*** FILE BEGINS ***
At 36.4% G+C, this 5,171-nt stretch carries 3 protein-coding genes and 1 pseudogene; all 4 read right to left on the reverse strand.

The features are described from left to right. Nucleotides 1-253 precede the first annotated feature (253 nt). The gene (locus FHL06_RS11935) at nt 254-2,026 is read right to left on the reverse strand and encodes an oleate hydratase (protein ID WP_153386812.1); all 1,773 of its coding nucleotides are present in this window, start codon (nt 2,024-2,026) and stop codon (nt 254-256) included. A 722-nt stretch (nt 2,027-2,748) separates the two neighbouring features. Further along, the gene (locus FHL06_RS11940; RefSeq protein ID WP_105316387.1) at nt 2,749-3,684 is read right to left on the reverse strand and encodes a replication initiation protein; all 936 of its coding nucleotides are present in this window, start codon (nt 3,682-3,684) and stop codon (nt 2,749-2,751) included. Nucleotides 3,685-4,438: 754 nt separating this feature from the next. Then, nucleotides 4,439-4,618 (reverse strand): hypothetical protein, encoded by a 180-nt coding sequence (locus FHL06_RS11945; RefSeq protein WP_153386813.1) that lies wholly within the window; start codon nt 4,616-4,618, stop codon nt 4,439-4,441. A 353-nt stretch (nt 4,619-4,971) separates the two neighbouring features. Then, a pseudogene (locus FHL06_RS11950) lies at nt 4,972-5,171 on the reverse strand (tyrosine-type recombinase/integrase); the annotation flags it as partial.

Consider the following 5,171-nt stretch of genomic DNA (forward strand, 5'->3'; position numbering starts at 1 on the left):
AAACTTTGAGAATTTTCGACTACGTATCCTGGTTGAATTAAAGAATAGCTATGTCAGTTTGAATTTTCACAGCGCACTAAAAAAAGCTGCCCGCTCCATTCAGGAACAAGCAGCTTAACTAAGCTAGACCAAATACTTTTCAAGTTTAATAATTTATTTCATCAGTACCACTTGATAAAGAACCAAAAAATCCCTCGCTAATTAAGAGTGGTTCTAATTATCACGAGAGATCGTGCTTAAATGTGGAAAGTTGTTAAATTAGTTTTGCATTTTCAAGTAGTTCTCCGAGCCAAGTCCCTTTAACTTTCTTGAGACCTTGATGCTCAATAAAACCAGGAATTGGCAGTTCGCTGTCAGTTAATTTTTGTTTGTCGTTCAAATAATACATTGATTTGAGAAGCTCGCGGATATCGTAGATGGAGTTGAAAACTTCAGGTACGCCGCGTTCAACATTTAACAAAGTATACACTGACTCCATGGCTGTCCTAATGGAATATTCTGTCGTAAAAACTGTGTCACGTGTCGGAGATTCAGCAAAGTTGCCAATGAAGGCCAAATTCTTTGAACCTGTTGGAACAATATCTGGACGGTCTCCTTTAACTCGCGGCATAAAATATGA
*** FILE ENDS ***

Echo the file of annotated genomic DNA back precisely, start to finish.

At 36.4% G+C, this 5,171-nt stretch carries 3 protein-coding genes and 1 pseudogene; all 4 read right to left on the reverse strand.

The features are described from left to right. Nucleotides 1-253 precede the first annotated feature (253 nt). The gene (locus FHL06_RS11935) at nt 254-2,026 is read right to left on the reverse strand and encodes an oleate hydratase (protein ID WP_153386812.1); all 1,773 of its coding nucleotides are present in this window, start codon (nt 2,024-2,026) and stop codon (nt 254-256) included. A 722-nt stretch (nt 2,027-2,748) separates the two neighbouring features. Further along, the gene (locus FHL06_RS11940; RefSeq protein ID WP_105316387.1) at nt 2,749-3,684 is read right to left on the reverse strand and encodes a replication initiation protein; all 936 of its coding nucleotides are present in this window, start codon (nt 3,682-3,684) and stop codon (nt 2,749-2,751) included. Nucleotides 3,685-4,438: 754 nt separating this feature from the next. Then, nucleotides 4,439-4,618 (reverse strand): hypothetical protein, encoded by a 180-nt coding sequence (locus FHL06_RS11945; RefSeq protein WP_153386813.1) that lies wholly within the window; start codon nt 4,616-4,618, stop codon nt 4,439-4,441. A 353-nt stretch (nt 4,619-4,971) separates the two neighbouring features. Then, a pseudogene (locus FHL06_RS11950) lies at nt 4,972-5,171 on the reverse strand (tyrosine-type recombinase/integrase); the annotation flags it as partial.

Consider the following 5,171-nt stretch of genomic DNA (forward strand, 5'->3'; position numbering starts at 1 on the left):
AAACTTTGAGAATTTTCGACTACGTATCCTGGTTGAATTAAAGAATAGCTATGTCAGTTTGAATTTTCACAGCGCACTAAAAAAAGCTGCCCGCTCCATTCAGGAACAAGCAGCTTAACTAAGCTAGACCAAATACTTTTCAAGTTTAATAATTTATTTCATCAGTACCACTTGATAAAGAACCAAAAAATCCCTCGCTAATTAAGAGTGGTTCTAATTATCACGAGAGATCGTGCTTAAATGTGGAAAGTTGTTAAATTAGTTTTGCATTTTCAAGTAGTTCTCCGAGCCAAGTCCCTTTAACTTTCTTGAGACCTTGATGCTCAATAAAACCAGGAATTGGCAGTTCGCTGTCAGTTAATTTTTGTTTGTCGTTCAAATAATACATTGATTTGAGAAGCTCGCGGATATCGTAGATGGAGTTGAAAACTTCAGGTACGCCGCGTTCAACATTTAACAAAGTATACACTGACTCCATGGCTGTCCTAATGGAATATTCTGTCGTAAAAACTGTGTCACGTGTCGGAGATTCAGCAAAGTTGCCAATGAAGGCCAAATTCTTTGAACCTGTTGGAACAATATCTGGACGGTCTCCTTTAACTCGCGGCATAAAATATGA